Impakt | Exploring The Relationship Between Forests, Carbon And Communities
A couple of weeks ago I had the great opportunity to visit a client of ours at their operations in New Brunswick. Our clients at Community Forests International are an environmental start up operating since 2007. They primarily work in protecting and replanting New Brunswick forests in order to connect people to their communities and forests and protect the environment through forests that can offset tonnes of carbon. This type of project is new for us as we are not environmental or carbon emissions experts.
Forests, Community Forests International, New Brunswick, connect people to their communities and forests and protect the environment, offset carbon
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Exploring The Relationship Between Forests, Carbon and Communities

Photo by Zach Melanson

Exploring The Relationship Between Forests, Carbon and Communities

By Olivia Larkin | April 23rd, 2018

A couple of weeks ago I had the great opportunity to visit a client of ours at their operations in New Brunswick. Our clients at Community Forests International are an environmental start up operating since 2007. They primarily work in protecting and replanting New Brunswick forests in order to connect people to their communities and forests and protect the environment through forests that can offset tonnes of carbon. This type of project is new for us as we are not environmental or carbon emissions experts.

Forest Intl. - Whaelghinbran Forest (Zach Melanson 2017) (1)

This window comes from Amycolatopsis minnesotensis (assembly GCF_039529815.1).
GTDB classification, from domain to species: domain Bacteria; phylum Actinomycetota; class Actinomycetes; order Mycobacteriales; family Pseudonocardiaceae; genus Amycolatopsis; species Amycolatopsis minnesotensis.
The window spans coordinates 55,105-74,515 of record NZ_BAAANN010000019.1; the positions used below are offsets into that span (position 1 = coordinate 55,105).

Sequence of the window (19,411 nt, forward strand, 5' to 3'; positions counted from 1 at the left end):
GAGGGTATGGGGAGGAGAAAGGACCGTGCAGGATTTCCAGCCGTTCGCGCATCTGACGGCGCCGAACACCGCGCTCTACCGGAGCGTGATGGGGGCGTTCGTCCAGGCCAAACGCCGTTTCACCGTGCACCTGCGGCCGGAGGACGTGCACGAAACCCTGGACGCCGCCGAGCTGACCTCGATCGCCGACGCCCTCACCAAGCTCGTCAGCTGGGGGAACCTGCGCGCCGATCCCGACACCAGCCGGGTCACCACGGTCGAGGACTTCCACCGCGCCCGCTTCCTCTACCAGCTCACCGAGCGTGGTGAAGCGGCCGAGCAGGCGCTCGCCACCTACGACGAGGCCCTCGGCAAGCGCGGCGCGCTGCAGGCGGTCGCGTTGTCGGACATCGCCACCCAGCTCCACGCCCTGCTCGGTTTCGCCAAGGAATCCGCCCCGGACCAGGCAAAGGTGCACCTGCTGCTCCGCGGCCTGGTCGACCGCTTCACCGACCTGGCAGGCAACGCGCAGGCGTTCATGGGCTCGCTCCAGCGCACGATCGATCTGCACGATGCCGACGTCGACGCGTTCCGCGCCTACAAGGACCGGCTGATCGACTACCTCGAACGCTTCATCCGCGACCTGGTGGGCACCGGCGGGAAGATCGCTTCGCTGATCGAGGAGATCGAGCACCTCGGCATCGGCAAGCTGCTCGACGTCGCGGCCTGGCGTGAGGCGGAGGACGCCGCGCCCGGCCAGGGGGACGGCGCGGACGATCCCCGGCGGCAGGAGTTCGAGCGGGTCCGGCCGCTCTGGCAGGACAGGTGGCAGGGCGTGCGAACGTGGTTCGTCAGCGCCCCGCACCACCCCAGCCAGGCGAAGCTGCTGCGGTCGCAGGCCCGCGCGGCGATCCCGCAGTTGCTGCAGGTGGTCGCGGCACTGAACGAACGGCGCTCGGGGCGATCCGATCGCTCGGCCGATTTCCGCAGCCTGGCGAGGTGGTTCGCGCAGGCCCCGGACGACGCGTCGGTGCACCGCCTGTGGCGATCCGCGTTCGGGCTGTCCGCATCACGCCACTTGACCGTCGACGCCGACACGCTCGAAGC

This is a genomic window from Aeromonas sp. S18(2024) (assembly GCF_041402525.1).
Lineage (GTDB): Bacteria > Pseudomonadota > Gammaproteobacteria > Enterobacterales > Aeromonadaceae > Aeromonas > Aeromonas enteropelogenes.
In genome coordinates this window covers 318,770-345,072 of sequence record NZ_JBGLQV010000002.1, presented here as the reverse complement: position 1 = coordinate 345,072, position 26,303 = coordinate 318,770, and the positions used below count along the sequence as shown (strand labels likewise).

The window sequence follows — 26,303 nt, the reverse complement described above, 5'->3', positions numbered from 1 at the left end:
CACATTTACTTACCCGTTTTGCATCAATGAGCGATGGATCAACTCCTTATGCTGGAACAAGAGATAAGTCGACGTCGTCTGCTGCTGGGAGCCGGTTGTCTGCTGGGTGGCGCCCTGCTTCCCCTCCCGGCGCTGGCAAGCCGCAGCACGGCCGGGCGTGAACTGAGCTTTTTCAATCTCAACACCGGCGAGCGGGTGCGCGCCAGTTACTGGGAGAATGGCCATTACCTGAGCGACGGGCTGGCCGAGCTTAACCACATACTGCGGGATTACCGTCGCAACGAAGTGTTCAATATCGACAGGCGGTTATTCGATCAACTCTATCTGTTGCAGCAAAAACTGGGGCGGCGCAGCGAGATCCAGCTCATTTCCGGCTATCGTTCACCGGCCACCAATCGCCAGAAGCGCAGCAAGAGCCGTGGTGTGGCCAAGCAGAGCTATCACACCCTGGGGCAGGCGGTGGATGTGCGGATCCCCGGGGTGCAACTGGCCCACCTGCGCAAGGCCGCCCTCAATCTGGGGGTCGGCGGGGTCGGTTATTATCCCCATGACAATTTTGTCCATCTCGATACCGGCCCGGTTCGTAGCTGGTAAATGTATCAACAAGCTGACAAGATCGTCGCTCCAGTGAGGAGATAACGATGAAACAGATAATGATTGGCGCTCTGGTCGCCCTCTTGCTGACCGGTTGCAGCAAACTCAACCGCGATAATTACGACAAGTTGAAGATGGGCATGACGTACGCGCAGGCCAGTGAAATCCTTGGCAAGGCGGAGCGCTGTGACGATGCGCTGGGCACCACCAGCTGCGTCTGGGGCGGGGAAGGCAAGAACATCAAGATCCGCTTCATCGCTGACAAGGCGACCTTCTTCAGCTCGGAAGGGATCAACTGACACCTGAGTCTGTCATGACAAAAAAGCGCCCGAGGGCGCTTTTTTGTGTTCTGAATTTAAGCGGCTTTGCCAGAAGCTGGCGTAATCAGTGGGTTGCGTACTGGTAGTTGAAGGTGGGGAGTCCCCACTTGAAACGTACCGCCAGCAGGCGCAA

Photo by Zach Melanson

Photo by Zach Melanson

 

After landing in Moncton I met the team and we drove to the organization’s main forest site. It is 705 acres that was owned by Susan and Clark, draft dodgers from New York who bought the land in the 1970s and planted one of Canada’s first Organic Farms. They worked hard to preserve and take care of the land and fought against clear-cutting forests nearby when then could.

 

We had a lovely lunch with Susan, who still lives on the land, where we heard great stories from the past and some updates on what’s happening to lands around her. We then went to walk around the forest. After talking with the team for hours about their operations and work, I was still learning more. We trekked through the snow while I tried to keep as many forestry facts in my head that I could hold. The best surprise was the tiny houses they had built in the woods! Forest Intl. had hosted two international design competitions to design an eco-friendly tiny home in the forest. The two homes that the team had built were outstanding! The second home had been covered in pine that had been treated with a Japanese method to waterproof and keep the bugs out. The method is essentially to char the outside of the wood, that’s it!

 

Photo by Zach Melanson

Photo by Zach Melanson

 

Following this visit we drove up to a site were we could see recent a recent clear-cut. On the drive up we had a very East Coast encounter with a driver of a pickup who wanted to know where we were going and why, just because he was curious. Seeing the clear-cut was very striking as the extent of it was massive. On average, 32,000 hectares of forest has been clearcut on private land every year in NB since 1990.

 

The next day we conducted a very successful Impakt Discovery Session in an old school that now acts as the Forests Intl. offices. We explored what Forests Intl. does best and how they can position themselves in the best way to potential corporate partners. It was a great kick-off to a very exciting project.

 

Photo by Zach Melanson

Photo by Zach Melanson

 

One of the things I love most about working with Impakt is how much I am able to learn about different issues that are affecting our country and our world. With each project I become a mini-expert and become very passionate about that issue. Right now, I know that 25% of the world’s carbon emissions can be offset by our forests, and so now more than ever we need to protect and restore the world’s best “self-replicating solar powered carbon vacuums,”* aka trees.

 

* in the words of Dale Prest, Ecosystem Service Specialist/ Old Forest Lead (carbon) at Community Forests International

 

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